M.I. - The 5 years stop Exhumed had allowed you to start side projects that became quite big. You could have easily moved along with a few of them but instead you decided to get your firstborn out of his grave… Was he calling for your attention?

I just had lost interest in Death Metal for a while because the guys from the Anatomy is Destiny line-up quit over a 2 year period or so, and there just didn't seem to be much going on with the band and the kind of Death Metal that I've always liked. It seemed like technical and slam Death Metal was really all that was going on, and we've never fit in with those kinds of bands. Over time though, I kept coming up with these more brutal kinds of riffs and stuff, and stepping away from DM and Grindcore for a while made it sound really fresh in my ears again. I also enjoyed playing with different musicians and learning from them (and I still do) and that helped give me the confidence to try and get Exhumed going again. 

M.I. - Do you ever go back twenty years and listen to “Gore Metal” and its crazy recording sessions and “behind the curtain” stories? What feelings does the old discography bring you?

I always thought Gore Metal turned out really badly, which is something of an unpopular opinion, but it was just miles away from what we wanted it to be at the time. I've come to accept it a bit now and even occasionally enjoy hearing a track off it now and then. I like the songs on the record, though and enjoy playing them live. A lot of the old stuff I really enjoy though. I think Slaughtercult is probably my favourite of the first three records. I'm proud of what we accomplished with that incarnation of the band, it definitely exceeded anything we thought that it could become and I'm very grateful for that. We had a blast playing all over and meeting a lot of awesome people that are still close friends to this day, so there's a lot of positive memories there.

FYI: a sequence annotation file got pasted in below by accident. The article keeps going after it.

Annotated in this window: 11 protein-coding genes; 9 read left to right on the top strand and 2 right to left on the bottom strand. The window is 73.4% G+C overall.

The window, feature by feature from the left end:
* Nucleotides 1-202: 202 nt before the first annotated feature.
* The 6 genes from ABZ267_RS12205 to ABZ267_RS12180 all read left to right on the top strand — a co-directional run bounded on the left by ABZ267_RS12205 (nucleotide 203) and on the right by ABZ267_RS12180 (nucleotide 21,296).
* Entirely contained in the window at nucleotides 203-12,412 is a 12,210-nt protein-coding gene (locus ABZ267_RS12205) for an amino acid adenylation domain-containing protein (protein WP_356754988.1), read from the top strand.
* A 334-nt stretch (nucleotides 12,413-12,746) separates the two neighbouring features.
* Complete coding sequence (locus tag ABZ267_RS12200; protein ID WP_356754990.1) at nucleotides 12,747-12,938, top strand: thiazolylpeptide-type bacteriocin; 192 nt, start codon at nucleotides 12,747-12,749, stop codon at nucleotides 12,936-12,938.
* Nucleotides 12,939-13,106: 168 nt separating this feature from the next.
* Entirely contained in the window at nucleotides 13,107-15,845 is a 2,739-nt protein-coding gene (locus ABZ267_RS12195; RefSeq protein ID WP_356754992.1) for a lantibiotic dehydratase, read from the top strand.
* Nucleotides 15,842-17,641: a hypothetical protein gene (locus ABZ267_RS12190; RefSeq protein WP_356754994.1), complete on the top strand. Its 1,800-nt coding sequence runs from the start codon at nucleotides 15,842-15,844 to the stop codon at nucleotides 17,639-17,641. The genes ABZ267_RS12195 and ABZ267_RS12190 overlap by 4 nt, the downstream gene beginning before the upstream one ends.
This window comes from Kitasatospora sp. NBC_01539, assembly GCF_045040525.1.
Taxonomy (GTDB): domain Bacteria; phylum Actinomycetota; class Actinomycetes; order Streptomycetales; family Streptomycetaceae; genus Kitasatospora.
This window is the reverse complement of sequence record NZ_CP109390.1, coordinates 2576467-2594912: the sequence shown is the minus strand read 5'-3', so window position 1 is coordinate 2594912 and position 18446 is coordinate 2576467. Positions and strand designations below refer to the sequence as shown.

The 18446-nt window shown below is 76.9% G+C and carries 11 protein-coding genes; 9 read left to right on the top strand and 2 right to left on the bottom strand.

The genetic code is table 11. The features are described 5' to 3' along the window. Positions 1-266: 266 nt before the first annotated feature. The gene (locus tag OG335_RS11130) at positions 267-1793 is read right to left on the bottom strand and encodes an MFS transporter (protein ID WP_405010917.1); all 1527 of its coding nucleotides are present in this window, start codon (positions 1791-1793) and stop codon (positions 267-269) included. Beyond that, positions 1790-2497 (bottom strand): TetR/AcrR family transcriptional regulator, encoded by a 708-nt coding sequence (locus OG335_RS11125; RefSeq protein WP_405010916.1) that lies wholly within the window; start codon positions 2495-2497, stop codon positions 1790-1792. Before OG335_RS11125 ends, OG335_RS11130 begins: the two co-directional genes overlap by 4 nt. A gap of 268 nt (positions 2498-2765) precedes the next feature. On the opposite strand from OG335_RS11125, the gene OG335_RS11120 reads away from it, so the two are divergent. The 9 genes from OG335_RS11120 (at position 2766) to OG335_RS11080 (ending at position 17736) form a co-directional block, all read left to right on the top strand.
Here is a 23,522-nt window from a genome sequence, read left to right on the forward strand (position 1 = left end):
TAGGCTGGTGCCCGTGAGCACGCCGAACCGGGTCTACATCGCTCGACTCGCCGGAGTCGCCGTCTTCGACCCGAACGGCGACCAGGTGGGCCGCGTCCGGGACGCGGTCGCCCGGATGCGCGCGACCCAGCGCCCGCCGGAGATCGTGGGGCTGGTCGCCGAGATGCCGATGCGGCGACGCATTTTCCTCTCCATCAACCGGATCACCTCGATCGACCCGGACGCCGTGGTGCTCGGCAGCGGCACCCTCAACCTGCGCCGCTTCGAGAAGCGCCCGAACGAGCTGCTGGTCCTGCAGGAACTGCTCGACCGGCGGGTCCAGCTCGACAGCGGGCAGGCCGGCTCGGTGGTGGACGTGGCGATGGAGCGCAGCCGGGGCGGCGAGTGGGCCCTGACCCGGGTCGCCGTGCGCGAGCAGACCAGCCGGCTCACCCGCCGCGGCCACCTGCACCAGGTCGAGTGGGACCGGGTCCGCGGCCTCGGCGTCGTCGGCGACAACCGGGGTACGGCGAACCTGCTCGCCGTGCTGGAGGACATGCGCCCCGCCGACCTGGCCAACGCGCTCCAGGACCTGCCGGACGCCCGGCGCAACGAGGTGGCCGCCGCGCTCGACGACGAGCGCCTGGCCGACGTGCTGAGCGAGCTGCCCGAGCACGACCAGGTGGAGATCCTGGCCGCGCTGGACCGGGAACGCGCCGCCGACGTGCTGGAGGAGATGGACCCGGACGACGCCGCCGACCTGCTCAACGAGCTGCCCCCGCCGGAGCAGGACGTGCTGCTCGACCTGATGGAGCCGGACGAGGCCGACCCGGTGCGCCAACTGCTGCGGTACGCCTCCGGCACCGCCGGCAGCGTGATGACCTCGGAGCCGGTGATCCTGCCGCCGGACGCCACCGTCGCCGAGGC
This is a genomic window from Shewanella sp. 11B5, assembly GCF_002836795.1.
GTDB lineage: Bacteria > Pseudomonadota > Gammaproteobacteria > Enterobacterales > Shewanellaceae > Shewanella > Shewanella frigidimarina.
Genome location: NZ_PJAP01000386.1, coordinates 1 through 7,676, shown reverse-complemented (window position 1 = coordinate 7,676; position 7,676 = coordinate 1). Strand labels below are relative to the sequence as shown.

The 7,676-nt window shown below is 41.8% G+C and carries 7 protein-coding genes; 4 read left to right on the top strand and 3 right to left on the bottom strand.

M.I. - You were a teenager when you got Exhumed together, back in the 90’s. What was that like, influences wise?

When we first started in 90 / 91 we listened to mostly stuff that current at the time like Death, Pestilence, Autopsy, Repulsion, Carcass, Terrorizer, Napalm Death, Extreme Noise Terror, Prophecy of Doom, Master, Sadus, Hexx, Entombed, Carnage, Incantation, Immolation, Atrocity (GER), Dismember, Grave, Goreaphobia, Blood, Impetigo, Mortician, Obituary, Convulse, Crypt of Kerebos, Abhorrence, Immortal Fate, Blasphemy, (LA) Nausea, Godflesh and stuff like that. We also still listened to some stuff that was a bit older like Kreator, Coroner, Celtic Frost, Sodom, and Voivod. A few years later, like '94/'95 we started listening to a lot more of the more obscure 80s Thrash stuff like Razor, Assassin, Protector and Infernal Majesty and kind of rediscovered Metallica and Slayer, as well as a lot of the powerviolence stuff that was coming out at the time like Crossed Out, Neanderthal, Assuck and Spazz. Take all of that stuff, put it in a blender and throw in a dash of Iron Maiden, Venom, Mercyful Fate, and Hellhammer, and there we are.

M.I. - Are you heading to Europe soon to promote Death Revenge?

We're working on some plans for early 2018 right now. Stay tuned!

M.I. - A final message for our readers at Metal Imperium!!

Thanks for reading and supporting Exhumed! It means a lot to us and we hope to come back and play for you soon! Hail and Kill – and as always STAY DEAD!

For Portuguese version, click here

Interview by Vasco Rodrigues